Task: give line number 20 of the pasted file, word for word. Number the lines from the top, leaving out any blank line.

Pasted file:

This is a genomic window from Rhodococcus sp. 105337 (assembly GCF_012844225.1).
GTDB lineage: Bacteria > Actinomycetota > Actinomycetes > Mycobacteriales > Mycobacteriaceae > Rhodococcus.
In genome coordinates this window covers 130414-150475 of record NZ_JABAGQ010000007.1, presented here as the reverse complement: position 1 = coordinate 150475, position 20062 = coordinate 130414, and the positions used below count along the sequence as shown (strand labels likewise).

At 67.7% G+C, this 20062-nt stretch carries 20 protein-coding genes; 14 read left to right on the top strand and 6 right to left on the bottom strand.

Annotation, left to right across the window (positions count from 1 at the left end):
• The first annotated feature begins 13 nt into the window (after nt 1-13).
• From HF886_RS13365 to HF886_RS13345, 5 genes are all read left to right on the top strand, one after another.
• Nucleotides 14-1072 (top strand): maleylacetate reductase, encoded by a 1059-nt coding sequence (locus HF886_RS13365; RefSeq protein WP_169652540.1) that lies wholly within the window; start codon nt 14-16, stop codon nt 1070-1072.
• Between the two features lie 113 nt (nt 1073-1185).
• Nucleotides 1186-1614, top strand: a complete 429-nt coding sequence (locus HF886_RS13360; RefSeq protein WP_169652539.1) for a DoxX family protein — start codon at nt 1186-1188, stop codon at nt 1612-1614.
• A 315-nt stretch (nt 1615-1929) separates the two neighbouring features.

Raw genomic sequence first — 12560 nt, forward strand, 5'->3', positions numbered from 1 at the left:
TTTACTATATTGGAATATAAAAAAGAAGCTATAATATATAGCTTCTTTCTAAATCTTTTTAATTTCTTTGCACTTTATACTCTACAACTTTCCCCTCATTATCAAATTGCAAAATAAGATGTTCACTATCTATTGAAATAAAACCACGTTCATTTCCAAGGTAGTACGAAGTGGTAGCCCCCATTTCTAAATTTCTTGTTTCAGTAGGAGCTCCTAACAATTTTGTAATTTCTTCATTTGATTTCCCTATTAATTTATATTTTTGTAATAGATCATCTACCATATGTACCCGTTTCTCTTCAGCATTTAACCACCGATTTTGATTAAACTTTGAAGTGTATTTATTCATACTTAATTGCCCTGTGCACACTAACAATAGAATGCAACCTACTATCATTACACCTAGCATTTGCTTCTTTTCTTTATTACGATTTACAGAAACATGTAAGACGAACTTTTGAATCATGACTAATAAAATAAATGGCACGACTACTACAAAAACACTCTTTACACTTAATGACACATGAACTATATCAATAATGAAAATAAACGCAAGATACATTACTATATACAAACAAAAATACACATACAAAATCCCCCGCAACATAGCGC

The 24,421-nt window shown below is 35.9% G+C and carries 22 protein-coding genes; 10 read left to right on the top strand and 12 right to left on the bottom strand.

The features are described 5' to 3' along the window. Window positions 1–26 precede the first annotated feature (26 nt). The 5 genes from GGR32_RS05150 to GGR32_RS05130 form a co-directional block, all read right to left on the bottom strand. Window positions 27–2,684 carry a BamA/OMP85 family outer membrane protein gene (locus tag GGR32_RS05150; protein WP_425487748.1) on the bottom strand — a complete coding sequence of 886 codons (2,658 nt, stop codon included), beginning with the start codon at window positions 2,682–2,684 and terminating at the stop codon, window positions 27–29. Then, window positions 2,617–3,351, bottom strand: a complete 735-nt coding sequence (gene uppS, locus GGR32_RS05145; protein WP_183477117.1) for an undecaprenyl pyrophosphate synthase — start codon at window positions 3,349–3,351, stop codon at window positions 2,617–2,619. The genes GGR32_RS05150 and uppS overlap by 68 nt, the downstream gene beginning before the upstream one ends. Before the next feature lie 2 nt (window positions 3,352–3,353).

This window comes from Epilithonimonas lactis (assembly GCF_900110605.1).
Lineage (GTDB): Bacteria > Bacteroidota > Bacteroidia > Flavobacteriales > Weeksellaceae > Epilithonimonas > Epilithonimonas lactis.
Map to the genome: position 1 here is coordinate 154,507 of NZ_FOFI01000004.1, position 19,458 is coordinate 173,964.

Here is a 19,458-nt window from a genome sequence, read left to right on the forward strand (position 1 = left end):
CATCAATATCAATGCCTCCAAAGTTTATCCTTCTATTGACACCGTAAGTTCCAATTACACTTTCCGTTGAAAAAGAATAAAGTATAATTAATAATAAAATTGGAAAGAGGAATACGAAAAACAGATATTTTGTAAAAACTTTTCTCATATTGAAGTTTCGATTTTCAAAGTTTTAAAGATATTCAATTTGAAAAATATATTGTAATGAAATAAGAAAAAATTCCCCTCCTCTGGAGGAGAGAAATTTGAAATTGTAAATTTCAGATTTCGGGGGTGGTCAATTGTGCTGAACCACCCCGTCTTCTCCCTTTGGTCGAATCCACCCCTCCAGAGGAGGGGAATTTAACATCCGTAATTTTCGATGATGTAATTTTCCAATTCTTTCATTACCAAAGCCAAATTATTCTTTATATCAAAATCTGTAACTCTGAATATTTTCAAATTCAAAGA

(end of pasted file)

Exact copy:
CATCAATATCAATGCCTCCAAAGTTTATCCTTCTATTGACACCGTAAGTTCCAATTACACTTTCCGTTGAAAAAGAATAAAGTATAATTAATAATAAAATTGGAAAGAGGAATACGAAAAACAGATATTTTGTAAAAACTTTTCTCATATTGAAGTTTCGATTTTCAAAGTTTTAAAGATATTCAATTTGAAAAATATATTGTAATGAAATAAGAAAAAATTCCCCTCCTCTGGAGGAGAGAAATTTGAAATTGTAAATTTCAGATTTCGGGGGTGGTCAATTGTGCTGAACCACCCCGTCTTCTCCCTTTGGTCGAATCCACCCCTCCAGAGGAGGGGAATTTAACATCCGTAATTTTCGATGATGTAATTTTCCAATTCTTTCATTACCAAAGCCAAATTATTCTTTATATCAAAATCTGTAACTCTGAATATTTTCAAATTCAAAGA